TABLE H.4 Plausible Reductions in Petroleum Use from Vehicle Efficiency Improvements over the Next 25 Years and Estimated Incremental Cost of Advanced Vehicles Relative to a Baseline 2005 Standard Gasoline Vehicle

Propulsion System

Petroleum Consumption (gasoline equivalent)

Incremental Retail Price (2007 dollars)

Relative to Current Gasoline ICE

Relative to 2035 Gasoline ICE


Light Truck

Current gasoline




Current diesel




Current HEV




2035 gasoline





2035 diesel





2035 HEV





2035 PHEV





2035 BEV




2035 hydrogen FCV




NOTE: BEV, battery electric vehicle; FCV, fuel cell vehicle; HEV, hybrid electric vehicle; ICE, internal combustion engine.

SOURCE: Report from the NRC Panel on Energy Efficiency (NAS-NAE-NRC, 2010) quoting Bandivadekar et al. (2008).

1.4 to provide representative retail price estimates (Evans, 2008). The timescales indicated for these future technology vehicles are not precise. The rate of price reduction will depend on the deployment rate (Bandivadekar et al., 2008; Evans, 2008).

The results in Table H.4 show that alternative powertrains such as improved gasoline and diesel engines and hybrids entering the fleet today cost from 10 percent to 30 percent more than a current gasoline vehicle. This price difference is estimated to drop to 5 percent to 15 percent in the midterm future. Longer-term options such as plug-in hybrid and FCVs are estimated to cost between 25 and 30 percent more than a future gasoline vehicle. Battery electric vehicles with standard vehicle performance and size remain costly, approaching double the cost of a future gasoline vehicle. A more plausible market opportunity for BEVs is small city cars with reduced range. However, these also will need significantly improved battery performance and battery costs to become competitive.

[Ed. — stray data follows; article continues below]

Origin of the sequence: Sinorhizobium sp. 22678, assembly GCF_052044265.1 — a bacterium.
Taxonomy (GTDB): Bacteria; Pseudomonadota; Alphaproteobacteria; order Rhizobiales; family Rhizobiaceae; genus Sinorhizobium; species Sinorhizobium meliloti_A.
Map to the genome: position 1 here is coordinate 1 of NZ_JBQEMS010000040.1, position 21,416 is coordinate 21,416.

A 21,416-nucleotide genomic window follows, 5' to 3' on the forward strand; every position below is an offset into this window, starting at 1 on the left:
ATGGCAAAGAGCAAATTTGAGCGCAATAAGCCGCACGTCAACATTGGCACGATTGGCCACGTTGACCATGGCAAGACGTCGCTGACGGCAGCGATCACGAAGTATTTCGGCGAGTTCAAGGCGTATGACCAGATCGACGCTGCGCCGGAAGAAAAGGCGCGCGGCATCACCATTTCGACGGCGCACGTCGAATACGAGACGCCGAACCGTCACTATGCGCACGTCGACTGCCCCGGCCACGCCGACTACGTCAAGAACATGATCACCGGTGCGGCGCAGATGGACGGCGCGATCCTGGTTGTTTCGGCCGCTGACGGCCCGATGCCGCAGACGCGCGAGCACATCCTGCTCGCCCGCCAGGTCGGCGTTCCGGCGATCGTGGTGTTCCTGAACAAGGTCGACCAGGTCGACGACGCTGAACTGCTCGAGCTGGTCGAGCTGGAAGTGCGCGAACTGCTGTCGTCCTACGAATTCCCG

Based on the estimates in Table H.4, the NRC energy efficiency panel concludes that evolutionary improvements in gasoline ICE vehicles are likely to prove the most costeffective way to reduce petroleum consumption. Since these vehicles will be sold in large quantities in the near term, it is critical that their efficiency improvements are directed toward reducing fuel consumption. While the current hybrids appear less competitive than a comparable diesel vehicle, they are likely to become more cost competitive over time. PHEVs, BEVs, and FCVs appear to be more costly alternatives for reducing petroleum consumption and greenhouse gas emissions. Among these three technologies, PHEVs are likely to become available in the near to midterm, whereas BEVs and FCVs are mid- to long-term alternatives.


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